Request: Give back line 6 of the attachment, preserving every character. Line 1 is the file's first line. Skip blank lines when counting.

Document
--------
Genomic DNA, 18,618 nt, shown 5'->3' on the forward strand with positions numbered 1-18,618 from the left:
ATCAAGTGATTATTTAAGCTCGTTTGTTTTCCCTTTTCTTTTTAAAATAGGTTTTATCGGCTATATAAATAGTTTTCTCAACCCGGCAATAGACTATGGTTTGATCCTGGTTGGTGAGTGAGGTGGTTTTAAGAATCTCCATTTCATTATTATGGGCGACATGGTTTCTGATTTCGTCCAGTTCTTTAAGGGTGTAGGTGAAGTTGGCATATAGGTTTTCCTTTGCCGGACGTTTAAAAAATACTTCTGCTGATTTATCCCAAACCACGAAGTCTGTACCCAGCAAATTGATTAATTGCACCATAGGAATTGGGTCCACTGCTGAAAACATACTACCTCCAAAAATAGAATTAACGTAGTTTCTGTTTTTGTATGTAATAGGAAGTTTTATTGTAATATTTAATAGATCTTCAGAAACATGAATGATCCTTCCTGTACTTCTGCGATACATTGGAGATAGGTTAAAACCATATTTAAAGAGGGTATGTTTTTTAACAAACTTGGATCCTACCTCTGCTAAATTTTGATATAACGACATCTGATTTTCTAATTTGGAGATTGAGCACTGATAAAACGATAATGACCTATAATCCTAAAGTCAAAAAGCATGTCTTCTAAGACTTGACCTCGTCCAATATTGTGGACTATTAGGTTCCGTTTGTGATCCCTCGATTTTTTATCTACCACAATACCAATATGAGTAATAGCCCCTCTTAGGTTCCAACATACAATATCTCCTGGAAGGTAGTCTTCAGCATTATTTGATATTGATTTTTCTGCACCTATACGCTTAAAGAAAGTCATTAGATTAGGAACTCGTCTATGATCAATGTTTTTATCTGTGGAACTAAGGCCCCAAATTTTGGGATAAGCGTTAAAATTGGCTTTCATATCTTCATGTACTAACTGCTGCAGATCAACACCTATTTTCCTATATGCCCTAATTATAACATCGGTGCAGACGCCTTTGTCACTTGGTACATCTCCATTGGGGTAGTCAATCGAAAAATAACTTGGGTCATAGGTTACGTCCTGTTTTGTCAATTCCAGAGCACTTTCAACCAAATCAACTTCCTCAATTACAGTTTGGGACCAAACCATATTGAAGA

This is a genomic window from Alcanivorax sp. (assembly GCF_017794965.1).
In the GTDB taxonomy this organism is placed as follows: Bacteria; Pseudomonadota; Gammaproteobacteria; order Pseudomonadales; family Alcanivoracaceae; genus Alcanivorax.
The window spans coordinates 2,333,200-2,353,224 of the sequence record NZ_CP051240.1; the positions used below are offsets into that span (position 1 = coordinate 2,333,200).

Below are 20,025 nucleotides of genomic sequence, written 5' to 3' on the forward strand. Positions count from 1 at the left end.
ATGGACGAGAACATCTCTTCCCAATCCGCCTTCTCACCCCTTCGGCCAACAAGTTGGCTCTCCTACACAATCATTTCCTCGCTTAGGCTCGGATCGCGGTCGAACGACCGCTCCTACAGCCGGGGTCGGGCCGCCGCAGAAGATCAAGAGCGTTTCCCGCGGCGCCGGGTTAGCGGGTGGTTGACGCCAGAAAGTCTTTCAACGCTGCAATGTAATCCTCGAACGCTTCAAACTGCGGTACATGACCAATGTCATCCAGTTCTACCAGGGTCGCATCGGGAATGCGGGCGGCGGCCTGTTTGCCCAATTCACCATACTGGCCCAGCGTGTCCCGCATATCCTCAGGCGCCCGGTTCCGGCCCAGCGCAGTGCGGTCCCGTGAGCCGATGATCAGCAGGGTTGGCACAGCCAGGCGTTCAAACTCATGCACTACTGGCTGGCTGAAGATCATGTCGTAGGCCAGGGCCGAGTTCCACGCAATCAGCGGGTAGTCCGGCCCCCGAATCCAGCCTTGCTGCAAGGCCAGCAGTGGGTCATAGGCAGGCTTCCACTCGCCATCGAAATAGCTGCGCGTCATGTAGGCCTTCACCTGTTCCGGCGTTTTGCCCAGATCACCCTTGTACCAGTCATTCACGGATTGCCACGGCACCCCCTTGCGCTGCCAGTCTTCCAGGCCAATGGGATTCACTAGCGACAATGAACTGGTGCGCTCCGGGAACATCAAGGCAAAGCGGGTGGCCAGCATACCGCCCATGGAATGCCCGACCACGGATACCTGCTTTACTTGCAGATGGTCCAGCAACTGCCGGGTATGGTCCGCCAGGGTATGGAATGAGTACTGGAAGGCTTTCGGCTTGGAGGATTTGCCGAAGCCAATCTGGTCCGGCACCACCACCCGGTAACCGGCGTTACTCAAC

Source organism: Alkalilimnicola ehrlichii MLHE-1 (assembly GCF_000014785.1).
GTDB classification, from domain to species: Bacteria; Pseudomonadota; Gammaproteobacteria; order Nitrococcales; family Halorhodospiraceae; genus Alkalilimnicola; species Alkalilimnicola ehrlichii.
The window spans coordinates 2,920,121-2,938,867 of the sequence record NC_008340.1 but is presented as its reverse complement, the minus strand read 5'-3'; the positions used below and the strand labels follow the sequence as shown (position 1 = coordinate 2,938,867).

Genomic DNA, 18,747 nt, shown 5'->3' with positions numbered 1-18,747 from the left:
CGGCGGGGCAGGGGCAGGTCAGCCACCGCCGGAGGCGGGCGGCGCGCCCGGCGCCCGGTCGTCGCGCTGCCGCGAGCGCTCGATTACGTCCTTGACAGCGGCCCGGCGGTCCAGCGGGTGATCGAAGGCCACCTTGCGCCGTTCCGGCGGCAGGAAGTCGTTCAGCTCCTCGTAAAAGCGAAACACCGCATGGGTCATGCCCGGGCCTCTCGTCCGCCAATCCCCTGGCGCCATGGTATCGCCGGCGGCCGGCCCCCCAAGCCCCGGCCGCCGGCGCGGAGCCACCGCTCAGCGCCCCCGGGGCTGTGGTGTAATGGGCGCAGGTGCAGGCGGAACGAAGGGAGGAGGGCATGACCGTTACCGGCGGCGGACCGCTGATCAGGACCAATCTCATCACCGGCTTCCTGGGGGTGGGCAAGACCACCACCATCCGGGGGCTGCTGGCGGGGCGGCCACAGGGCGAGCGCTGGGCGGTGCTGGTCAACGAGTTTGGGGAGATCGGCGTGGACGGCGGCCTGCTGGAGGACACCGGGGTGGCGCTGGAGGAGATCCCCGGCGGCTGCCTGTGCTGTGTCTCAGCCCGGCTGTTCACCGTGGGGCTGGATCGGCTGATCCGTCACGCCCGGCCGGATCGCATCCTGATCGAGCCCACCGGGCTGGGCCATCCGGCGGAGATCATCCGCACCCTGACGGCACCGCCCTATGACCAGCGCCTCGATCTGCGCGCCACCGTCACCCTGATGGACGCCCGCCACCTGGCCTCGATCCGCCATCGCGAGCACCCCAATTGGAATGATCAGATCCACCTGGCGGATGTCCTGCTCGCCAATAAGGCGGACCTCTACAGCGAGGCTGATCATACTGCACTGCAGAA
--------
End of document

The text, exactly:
Below are 20,025 nucleotides of genomic sequence, written 5' to 3' on the forward strand. Positions count from 1 at the left end.